Busy Week For Lawmakers Announcing Their Retirement
RENEE MONTAGNE, HOST:
Oklahoma Republican Tom Coburn announced last night that he is giving up his Senate seat early at the end of this congressional session. His departure won't affect the balance of the Senate. But something that might affect the House - this week, several Democrats there said they won't be running again, which could add to an already uphill battle the party is facing in its effort to win back control of the House.
For more on what the departures from the Democratic side might mean, we turn to NPR political editor Charlie Mahtesian. Good morning.
CHARLES MAHTESIAN, BYLINE: Hi, Renee.
MONTAGNE: Start with who's retiring, and any big surprises there.
MAHTESIAN: Well, this week alone, we've seen three retirements, all of them Democrats. There's Bill Owens, of upstate New York. There's George Miller, of the San Francisco area in California; and Jim Moran, of Northern Virginia. And that makes for a total of 16 House retirements so far.
And there's no real bombshell retirement this week, but I would say the Bill Owens retirement was a pretty big surprise because he hasn't actually been in Congress for that long. Miller and Moran have been in office for a couple of decades, but Owens has only served two terms. And it's a really hard road to get to Congress. So to see a member of Congress leave so soon, it's a little bit of a surprise.
MONTAGNE: Well, is there a common thread in these last several Congress people who are retiring?
MAHTESIAN: Well, there's no single explanation, but you can certainly see some broad themes that you can identify from the round of retirements over the past couple of weeks. And first is that serving in Congress at this time is just an incredibly frustrating experience for many lawmakers, and it's especially unpleasant for the centrists or moderates.
Then you have another theme, which is that some members see a rough election year ahead, and they don't relish the prospect of dragging their families through all that and then putting themselves through the ringer when the job is less satisfying than it's ever been.
And then there is, I think, for a few members - although none of them would ever really admit this - retirement is really just a reflection of their assessment that their party is not going to return to the majority anytime soon. And so they figure this is probably a pretty good time to pull the plug rather than to wait it out as a part of a relatively powerless minority for a couple more years.
MONTAGNE: Well, how does, then, this affect the Democratic Party's chances and the Republican Party's chances in November?
MAHTESIAN: Well, both parties are going to have some prime opportunities to pick up seats as a result of these 16 retirements because it's typically easier to win an open seat than knock off an incumbent in these competitive districts. So when you add it all up, the retirements haven't so far dramatically altered the election landscape.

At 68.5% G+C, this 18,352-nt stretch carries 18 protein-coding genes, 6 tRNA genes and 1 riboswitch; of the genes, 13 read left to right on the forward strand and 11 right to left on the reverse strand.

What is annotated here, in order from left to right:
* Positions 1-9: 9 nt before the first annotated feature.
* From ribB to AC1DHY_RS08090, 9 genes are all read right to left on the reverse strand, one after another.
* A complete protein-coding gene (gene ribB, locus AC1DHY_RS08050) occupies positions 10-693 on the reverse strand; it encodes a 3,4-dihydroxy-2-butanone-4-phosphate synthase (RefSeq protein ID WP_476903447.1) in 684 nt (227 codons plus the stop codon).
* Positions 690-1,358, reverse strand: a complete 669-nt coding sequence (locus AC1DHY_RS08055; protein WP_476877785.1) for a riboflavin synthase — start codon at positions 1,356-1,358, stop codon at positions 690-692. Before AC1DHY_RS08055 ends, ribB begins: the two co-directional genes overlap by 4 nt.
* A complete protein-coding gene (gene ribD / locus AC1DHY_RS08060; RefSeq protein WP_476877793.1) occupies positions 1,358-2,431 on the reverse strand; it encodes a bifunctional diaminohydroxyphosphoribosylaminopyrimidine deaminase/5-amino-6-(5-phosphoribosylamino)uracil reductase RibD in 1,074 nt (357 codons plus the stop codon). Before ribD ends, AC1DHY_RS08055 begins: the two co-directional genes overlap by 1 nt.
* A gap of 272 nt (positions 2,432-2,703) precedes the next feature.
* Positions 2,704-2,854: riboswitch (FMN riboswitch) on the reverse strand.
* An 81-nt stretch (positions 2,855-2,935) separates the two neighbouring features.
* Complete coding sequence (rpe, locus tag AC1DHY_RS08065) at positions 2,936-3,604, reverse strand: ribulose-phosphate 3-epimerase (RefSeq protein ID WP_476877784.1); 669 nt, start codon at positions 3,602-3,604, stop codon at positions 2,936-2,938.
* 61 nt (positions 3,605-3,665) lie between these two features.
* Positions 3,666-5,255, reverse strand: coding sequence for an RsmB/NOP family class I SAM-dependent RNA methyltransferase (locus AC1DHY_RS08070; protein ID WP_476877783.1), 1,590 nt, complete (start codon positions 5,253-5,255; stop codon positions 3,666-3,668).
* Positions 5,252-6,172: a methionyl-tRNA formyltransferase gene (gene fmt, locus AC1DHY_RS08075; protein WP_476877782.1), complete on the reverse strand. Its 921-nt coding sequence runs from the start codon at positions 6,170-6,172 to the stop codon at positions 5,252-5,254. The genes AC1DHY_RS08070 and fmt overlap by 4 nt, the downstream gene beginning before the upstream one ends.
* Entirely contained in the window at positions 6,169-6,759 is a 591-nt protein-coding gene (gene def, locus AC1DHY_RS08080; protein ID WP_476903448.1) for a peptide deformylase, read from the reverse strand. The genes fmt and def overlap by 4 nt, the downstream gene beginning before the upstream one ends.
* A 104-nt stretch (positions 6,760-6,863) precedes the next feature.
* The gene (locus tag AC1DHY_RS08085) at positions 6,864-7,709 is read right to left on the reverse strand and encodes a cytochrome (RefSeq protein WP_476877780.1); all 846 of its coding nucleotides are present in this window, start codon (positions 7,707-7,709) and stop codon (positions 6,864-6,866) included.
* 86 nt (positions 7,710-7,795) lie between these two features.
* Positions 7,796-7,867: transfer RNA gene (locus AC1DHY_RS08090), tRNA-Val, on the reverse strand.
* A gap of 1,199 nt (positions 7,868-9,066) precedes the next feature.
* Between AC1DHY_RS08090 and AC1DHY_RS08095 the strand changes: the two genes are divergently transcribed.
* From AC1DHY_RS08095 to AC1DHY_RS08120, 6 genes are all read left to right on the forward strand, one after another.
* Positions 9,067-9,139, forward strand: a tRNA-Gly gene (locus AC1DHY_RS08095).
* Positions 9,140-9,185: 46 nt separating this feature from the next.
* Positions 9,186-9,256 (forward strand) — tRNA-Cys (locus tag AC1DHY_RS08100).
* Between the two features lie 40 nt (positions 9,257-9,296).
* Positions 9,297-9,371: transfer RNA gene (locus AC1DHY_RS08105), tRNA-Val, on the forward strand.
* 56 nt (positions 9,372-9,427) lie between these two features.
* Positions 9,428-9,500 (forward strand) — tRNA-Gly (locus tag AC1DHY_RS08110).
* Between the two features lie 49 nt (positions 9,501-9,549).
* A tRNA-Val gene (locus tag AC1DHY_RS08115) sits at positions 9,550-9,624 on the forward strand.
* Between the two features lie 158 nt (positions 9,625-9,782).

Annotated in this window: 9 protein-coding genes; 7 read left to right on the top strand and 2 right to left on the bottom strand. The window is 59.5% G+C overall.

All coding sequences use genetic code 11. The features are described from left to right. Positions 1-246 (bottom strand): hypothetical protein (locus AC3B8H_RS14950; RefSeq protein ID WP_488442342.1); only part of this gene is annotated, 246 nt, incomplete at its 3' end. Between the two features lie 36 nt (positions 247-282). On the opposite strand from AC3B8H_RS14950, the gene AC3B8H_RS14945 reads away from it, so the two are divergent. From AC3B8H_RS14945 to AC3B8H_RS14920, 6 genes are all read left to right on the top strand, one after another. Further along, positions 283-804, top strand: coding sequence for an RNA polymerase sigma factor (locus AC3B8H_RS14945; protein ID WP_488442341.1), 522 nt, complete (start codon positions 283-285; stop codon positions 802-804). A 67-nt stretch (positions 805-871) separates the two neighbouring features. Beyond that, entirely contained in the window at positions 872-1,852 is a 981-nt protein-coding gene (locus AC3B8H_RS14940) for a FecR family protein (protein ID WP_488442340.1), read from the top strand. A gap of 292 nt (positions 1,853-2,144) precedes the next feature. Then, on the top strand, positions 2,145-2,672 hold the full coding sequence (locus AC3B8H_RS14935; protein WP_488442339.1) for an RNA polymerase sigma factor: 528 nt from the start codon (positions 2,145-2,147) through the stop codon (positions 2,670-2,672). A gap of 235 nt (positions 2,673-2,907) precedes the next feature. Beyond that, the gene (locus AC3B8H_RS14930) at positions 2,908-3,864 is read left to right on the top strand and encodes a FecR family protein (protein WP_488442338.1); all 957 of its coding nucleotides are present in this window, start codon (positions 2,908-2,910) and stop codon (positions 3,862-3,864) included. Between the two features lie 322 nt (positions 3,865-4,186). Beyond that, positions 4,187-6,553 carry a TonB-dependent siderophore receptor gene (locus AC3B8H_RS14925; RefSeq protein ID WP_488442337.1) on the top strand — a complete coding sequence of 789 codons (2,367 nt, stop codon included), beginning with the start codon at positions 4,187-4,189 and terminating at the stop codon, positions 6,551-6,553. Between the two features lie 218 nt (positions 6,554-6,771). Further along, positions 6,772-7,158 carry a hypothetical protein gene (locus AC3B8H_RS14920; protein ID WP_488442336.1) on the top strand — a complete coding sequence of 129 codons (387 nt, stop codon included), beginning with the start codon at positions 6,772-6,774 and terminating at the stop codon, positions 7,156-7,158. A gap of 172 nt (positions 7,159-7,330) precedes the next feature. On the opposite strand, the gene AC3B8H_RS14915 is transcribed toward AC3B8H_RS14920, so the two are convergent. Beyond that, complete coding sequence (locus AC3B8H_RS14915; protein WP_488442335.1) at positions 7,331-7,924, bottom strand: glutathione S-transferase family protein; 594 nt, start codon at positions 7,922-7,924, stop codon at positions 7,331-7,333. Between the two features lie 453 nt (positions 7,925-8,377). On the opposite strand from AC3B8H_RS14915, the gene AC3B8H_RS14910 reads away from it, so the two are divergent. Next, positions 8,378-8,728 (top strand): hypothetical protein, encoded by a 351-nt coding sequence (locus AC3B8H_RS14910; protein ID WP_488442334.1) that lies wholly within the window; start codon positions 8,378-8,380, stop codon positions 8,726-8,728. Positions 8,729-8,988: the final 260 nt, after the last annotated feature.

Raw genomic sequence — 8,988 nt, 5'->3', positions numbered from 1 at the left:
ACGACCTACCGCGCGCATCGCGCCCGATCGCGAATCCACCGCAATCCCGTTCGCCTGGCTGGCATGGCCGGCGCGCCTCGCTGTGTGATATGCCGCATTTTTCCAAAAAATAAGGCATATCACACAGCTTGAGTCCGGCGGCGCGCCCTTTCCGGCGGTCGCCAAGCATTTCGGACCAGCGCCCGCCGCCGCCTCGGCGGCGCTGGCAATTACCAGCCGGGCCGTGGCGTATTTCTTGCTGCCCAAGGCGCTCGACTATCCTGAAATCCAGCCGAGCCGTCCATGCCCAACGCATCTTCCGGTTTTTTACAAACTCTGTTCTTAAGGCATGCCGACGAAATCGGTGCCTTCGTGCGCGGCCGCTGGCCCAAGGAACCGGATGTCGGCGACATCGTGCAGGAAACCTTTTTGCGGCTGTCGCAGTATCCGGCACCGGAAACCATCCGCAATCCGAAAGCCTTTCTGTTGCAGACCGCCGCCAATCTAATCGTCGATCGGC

But some of the Democrats who are retiring are leaving seats that are very conservative, and they're all but certain to elect a Republican in November. And what that means is that the Democrats, who need to win 17 seats to win back the majority - that means they're probably going to have a slightly steeper climb.
MONTAGNE: You've just then touched upon something that has been much talked about - this generational shift in Congress in recent years, where there's been a great loss of moderates. How do you think these retirements are going to change the makeup of the House?
MAHTESIAN: Well, some of the folks who are retiring have served for several decades, so there's going to be a loss of institutional knowledge and also the loss of members who can remember a time when the House was actually a little more functional than it is today. But I think your point about moderates is a really important one because that's one of the most important consequences here from the retirements.
The ideological center of the House of Representatives continues to deteriorate; which means the House seems likely to continue to harden ideologically, and it's going to remain deeply polarized. One way to look at it is that the members who are in the center, they function as the grease of the legislative machine. And without that grease, the gears and lever stop working.
MONTAGNE: With news of this week's announcement by three more Democratic House members that they're retiring, NPR's Charlie Mahtesian. Thank you very much.
MAHTESIAN: Thank you, Renee.
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